I've built a Xeon workstation, and had a lot of issues with the NVMe drive not being found by the BIOS. It would take roughly 3 reboots, before the WD SN550 would be found.

I've replaced that drive with a Crucial NVMe drive, and since I did that, the boot issue went away. Unfortunately, the Amazon return period has passed, so now I am test-driving the suspect WD SN550 drive as a secondary drive in a PCIe extension card.

With two drives in my system, I can do some comparative performance tests.

The Crucial P1 M2 2280 1000GB:
The Western Digital SN 550:

I will report back with an assessment of reliability as a non-boot drive, for the SN 550. It's read-performance does seem better than the Crucial drive. As I am using the Crucial as boot and root disk, I have not been able to compare the write performance between then. The Crucial does indeed feel slower.

UPDATE: The SN 550 is reliably detected as a 2nd drive by linux.

Thursday, November 12, 2020

Setting up a new Ubuntu box.

This is for my own benefit... when setting up a new Ubuntu distribution, adjust the following...

  • Choose minimal install, and the create an EFI partition, a Swap partition, and a Root partition.
  • After reboot, pin the terminal to the bar.
  • gsettings set org.gnome.desktop.interface enable-animations false
  • apt-get update ; apt-get dist-upgrade ; apt autoremove
  • Make it accessible: apt-get install openssh-server
  • Booting should not be silent, edit /etc/default/grub
  • Copy over .ssh/ directory from another machine, so that I have my ssh keys.
  • Copy over .vim/ directory from another machine, so that I have my vim setup.
  • Add to .bashrc file: export PKG_CONFIG_PATH=$HOME/lib/pkgconfig:/opt/lib/pkgconfig
  • Add repositories for dbgsym packages.
  • To allow fan control: sudo nvidia-xconfig -a --cool-bits=4
  • apt-get install psensor traceroute imagemagick
  • apt-get install vim git cmake clang-10 libsdl2-dev opengl-4-man-doc
  • apt-get install inkscape gimp wings3d
  • Install CUDA
  • Set git identity: git config --global user.email "EMAIL" ; git config --global user.name "NAME"
  • Get rid of Gnome's indexing by tracker.
  • Create a file /etc/modprobe.d/nsight containing: options nvidia "NVreg_RestrictProfilingToAdminUsers=0"

Thursday, November 5, 2020

Screen Recording and Ubuntu.

Recording gameplay videos on Ubuntu can be a big frustration. Here are some lessons learned.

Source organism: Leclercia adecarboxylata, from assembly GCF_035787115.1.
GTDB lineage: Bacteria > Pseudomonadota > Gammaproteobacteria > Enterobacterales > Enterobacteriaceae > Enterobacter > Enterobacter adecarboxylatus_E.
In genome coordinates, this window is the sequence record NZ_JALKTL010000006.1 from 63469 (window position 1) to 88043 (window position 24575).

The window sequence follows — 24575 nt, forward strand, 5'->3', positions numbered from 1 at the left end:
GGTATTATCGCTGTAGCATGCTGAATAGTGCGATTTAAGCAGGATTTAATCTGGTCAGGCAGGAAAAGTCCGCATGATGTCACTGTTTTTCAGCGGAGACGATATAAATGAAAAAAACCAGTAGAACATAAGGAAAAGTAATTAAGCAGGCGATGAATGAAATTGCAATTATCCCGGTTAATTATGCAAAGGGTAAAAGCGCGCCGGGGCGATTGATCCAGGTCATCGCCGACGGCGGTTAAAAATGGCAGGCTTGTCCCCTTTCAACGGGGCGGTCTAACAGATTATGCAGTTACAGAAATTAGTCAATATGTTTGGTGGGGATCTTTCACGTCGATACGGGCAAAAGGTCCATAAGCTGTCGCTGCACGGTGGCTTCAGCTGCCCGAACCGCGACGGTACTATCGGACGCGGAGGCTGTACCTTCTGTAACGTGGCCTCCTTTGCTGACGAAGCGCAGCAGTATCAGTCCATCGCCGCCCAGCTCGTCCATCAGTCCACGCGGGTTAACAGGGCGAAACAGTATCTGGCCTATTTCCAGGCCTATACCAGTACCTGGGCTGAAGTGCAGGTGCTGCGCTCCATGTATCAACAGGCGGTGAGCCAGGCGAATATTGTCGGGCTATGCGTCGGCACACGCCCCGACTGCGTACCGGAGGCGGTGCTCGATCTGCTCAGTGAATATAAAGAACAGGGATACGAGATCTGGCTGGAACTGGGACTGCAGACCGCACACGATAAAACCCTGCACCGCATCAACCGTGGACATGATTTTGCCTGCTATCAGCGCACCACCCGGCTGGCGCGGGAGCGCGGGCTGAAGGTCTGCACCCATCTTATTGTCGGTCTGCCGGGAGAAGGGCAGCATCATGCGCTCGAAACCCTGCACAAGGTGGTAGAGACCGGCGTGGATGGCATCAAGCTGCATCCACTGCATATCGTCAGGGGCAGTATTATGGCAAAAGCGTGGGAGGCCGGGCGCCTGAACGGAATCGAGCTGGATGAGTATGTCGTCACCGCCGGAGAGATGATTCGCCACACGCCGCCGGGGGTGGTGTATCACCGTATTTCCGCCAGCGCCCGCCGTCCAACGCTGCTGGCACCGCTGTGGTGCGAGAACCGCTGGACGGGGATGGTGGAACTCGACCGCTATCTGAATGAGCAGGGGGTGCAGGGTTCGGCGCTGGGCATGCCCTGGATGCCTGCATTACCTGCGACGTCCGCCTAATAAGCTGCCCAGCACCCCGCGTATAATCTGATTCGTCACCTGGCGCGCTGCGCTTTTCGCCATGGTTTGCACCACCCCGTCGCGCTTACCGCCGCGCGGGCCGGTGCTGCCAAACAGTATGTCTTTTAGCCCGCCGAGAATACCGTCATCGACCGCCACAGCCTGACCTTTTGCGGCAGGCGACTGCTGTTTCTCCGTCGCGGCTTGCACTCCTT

WM

Compositing window managers are garbage. Get rid of the default window manager 'Mutter' and go with 'Openbox' instead. GDM3 refuses to launch a different windowmanager, so replace that too, with lightdm. *sigh*

  $ sudo apt-get install lightdm
  $ sudo apt-get install openbox

Log off, select openbox, and log on again. Good riddance to the crapfest called compositing. You don't need it. Eye candy and transparent windows are for noobs.

Simple Screen Recorder

So far, the best results I get with Simple Screen Recorder, but with caveats: The docs say OpenGL recording is best. Well, it most certainly is not. It is choppy, glitchy and unreliable. It also causes OpenGL errors. Instead, record the window. Make sure to select superfast setting, otherwise the encoding will cause hitches in the framerate, especially so when trying to make 60Hz videos.

In the end, I got there, and managed to record gameplay for my video, I made with Openshot:

How Open Can You Make an Open World Game?

This is a one-man's quest on making an Open world game, with a capital-O.

It seems ages ago, that I was playing an Elder Scrolls game. It was big, and it was open. What impressed me most about it was the following:

With a hundred settlements on the map, and dozens of houses per settlement, you canvisit any one those settlements, enter a random house, and check out its book shelves. You could take a book from the shelves, and then, for instance, drop that book underneath a stairwell. Then, after doing all sorts of quests, fighting legions of foes, slaying of dragons, traveling far and wide, you could return to that house. And guess what? That book you dropped, at what seems to be ages ago, is still there under the stairwell.

In short, there is permanence in the world. A permanence of detail. (I remember reading that the developers did put some limits on that to cut down on the size of saved games, but in essence it did achieve this permanence.)

I thought about how to push this openness even further. What is not possible in that particular game, but would push the amount of influence a player has on a game world?

Digging

In real life, I can dig a ditch in my yard, and even if I leave the country for a year, that ditch will still be there when I return to the yard. Heck, even if a ditch gets filled in by erosion, or human interference, the traces of a ditch will be there two millennia later, when Time Team archaeologists excavate it looking for a Roman villa.

I don't think there are many games that let you dig a hole anywhere in the world, and have that persist. Although, thinking about it, Minecraft would qualify.

Considering that my indie game is a one man effort, I can't create a huge authored game world. Which means that I will, like Minecraft, rely on procedural generation of my universe. But, after that procedural generation, I want the player to be able to dig anywhere, and everywhere.